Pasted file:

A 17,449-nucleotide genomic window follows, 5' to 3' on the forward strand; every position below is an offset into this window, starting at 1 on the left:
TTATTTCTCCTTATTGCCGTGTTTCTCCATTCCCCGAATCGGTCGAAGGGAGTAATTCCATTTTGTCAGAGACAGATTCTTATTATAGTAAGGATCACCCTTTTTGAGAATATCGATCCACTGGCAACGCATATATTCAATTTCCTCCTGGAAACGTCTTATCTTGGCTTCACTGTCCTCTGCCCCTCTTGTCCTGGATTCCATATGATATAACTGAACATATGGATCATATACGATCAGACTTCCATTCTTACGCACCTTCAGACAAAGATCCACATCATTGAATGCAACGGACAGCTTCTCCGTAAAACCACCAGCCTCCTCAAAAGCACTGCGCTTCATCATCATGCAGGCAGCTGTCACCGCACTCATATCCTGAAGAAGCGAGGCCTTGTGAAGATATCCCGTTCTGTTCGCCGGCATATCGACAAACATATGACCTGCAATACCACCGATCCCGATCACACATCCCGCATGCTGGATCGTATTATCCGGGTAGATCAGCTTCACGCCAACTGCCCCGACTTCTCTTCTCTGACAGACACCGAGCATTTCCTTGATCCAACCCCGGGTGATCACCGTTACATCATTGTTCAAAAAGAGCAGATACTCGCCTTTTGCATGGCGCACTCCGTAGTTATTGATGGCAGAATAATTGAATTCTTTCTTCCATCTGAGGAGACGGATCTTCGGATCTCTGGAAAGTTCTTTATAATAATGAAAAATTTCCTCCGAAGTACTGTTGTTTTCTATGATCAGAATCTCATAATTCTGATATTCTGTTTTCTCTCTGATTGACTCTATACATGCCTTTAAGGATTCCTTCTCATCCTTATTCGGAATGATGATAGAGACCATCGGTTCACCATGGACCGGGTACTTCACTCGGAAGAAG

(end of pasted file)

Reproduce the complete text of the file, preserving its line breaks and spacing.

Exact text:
A 17,449-nucleotide genomic window follows, 5' to 3' on the forward strand; every position below is an offset into this window, starting at 1 on the left:
TTATTTCTCCTTATTGCCGTGTTTCTCCATTCCCCGAATCGGTCGAAGGGAGTAATTCCATTTTGTCAGAGACAGATTCTTATTATAGTAAGGATCACCCTTTTTGAGAATATCGATCCACTGGCAACGCATATATTCAATTTCCTCCTGGAAACGTCTTATCTTGGCTTCACTGTCCTCTGCCCCTCTTGTCCTGGATTCCATATGATATAACTGAACATATGGATCATATACGATCAGACTTCCATTCTTACGCACCTTCAGACAAAGATCCACATCATTGAATGCAACGGACAGCTTCTCCGTAAAACCACCAGCCTCCTCAAAAGCACTGCGCTTCATCATCATGCAGGCAGCTGTCACCGCACTCATATCCTGAAGAAGCGAGGCCTTGTGAAGATATCCCGTTCTGTTCGCCGGCATATCGACAAACATATGACCTGCAATACCACCGATCCCGATCACACATCCCGCATGCTGGATCGTATTATCCGGGTAGATCAGCTTCACGCCAACTGCCCCGACTTCTCTTCTCTGACAGACACCGAGCATTTCCTTGATCCAACCCCGGGTGATCACCGTTACATCATTGTTCAAAAAGAGCAGATACTCGCCTTTTGCATGGCGCACTCCGTAGTTATTGATGGCAGAATAATTGAATTCTTTCTTCCATCTGAGGAGACGGATCTTCGGATCTCTGGAAAGTTCTTTATAATAATGAAAAATTTCCTCCGAAGTACTGTTGTTTTCTATGATCAGAATCTCATAATTCTGATATTCTGTTTTCTCTCTGATTGACTCTATACATGCCTTTAAGGATTCCTTCTCATCCTTATTCGGAATGATGATAGAGACCATCGGTTCACCATGGACCGGGTACTTCACTCGGAAGAAG